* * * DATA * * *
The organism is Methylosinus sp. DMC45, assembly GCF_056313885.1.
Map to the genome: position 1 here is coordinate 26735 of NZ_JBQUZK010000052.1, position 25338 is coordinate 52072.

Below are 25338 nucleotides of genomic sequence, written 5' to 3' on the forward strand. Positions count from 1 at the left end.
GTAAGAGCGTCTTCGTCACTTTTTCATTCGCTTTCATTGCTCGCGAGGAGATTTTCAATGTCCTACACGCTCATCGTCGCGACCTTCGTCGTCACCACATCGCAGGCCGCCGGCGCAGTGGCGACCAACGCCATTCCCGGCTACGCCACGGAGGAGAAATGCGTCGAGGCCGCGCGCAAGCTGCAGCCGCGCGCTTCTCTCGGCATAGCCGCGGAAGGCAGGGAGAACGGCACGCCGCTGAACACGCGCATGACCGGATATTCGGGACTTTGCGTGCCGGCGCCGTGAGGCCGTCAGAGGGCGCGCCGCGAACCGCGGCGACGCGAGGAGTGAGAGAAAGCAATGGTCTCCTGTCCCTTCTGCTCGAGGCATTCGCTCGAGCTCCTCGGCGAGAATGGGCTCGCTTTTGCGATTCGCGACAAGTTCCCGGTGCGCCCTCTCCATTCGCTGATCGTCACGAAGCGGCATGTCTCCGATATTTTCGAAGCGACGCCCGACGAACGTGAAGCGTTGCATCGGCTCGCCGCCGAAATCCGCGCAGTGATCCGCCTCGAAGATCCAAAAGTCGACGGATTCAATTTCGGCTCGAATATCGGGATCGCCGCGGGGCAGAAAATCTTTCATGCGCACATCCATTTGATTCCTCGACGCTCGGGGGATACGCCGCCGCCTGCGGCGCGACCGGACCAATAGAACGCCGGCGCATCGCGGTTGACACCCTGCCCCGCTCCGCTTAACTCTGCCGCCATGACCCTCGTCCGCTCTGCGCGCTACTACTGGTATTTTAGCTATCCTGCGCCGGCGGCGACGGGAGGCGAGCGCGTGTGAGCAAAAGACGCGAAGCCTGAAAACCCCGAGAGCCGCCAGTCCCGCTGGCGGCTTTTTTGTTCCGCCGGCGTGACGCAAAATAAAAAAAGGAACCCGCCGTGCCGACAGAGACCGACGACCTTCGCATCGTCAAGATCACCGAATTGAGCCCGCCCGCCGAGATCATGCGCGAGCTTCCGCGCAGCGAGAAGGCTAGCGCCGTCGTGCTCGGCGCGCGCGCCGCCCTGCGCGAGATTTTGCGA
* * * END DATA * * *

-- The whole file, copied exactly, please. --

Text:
The organism is Methylosinus sp. DMC45, assembly GCF_056313885.1.
Map to the genome: position 1 here is coordinate 26735 of NZ_JBQUZK010000052.1, position 25338 is coordinate 52072.

Below are 25338 nucleotides of genomic sequence, written 5' to 3' on the forward strand. Positions count from 1 at the left end.
GTAAGAGCGTCTTCGTCACTTTTTCATTCGCTTTCATTGCTCGCGAGGAGATTTTCAATGTCCTACACGCTCATCGTCGCGACCTTCGTCGTCACCACATCGCAGGCCGCCGGCGCAGTGGCGACCAACGCCATTCCCGGCTACGCCACGGAGGAGAAATGCGTCGAGGCCGCGCGCAAGCTGCAGCCGCGCGCTTCTCTCGGCATAGCCGCGGAAGGCAGGGAGAACGGCACGCCGCTGAACACGCGCATGACCGGATATTCGGGACTTTGCGTGCCGGCGCCGTGAGGCCGTCAGAGGGCGCGCCGCGAACCGCGGCGACGCGAGGAGTGAGAGAAAGCAATGGTCTCCTGTCCCTTCTGCTCGAGGCATTCGCTCGAGCTCCTCGGCGAGAATGGGCTCGCTTTTGCGATTCGCGACAAGTTCCCGGTGCGCCCTCTCCATTCGCTGATCGTCACGAAGCGGCATGTCTCCGATATTTTCGAAGCGACGCCCGACGAACGTGAAGCGTTGCATCGGCTCGCCGCCGAAATCCGCGCAGTGATCCGCCTCGAAGATCCAAAAGTCGACGGATTCAATTTCGGCTCGAATATCGGGATCGCCGCGGGGCAGAAAATCTTTCATGCGCACATCCATTTGATTCCTCGACGCTCGGGGGATACGCCGCCGCCTGCGGCGCGACCGGACCAATAGAACGCCGGCGCATCGCGGTTGACACCCTGCCCCGCTCCGCTTAACTCTGCCGCCATGACCCTCGTCCGCTCTGCGCGCTACTACTGGTATTTTAGCTATCCTGCGCCGGCGGCGACGGGAGGCGAGCGCGTGTGAGCAAAAGACGCGAAGCCTGAAAACCCCGAGAGCCGCCAGTCCCGCTGGCGGCTTTTTTGTTCCGCCGGCGTGACGCAAAATAAAAAAAGGAACCCGCCGTGCCGACAGAGACCGACGACCTTCGCATCGTCAAGATCACCGAATTGAGCCCGCCCGCCGAGATCATGCGCGAGCTTCCGCGCAGCGAGAAGGCTAGCGCCGTCGTGCTCGGCGCGCGCGCCGCCCTGCGCGAGATTTTGCGA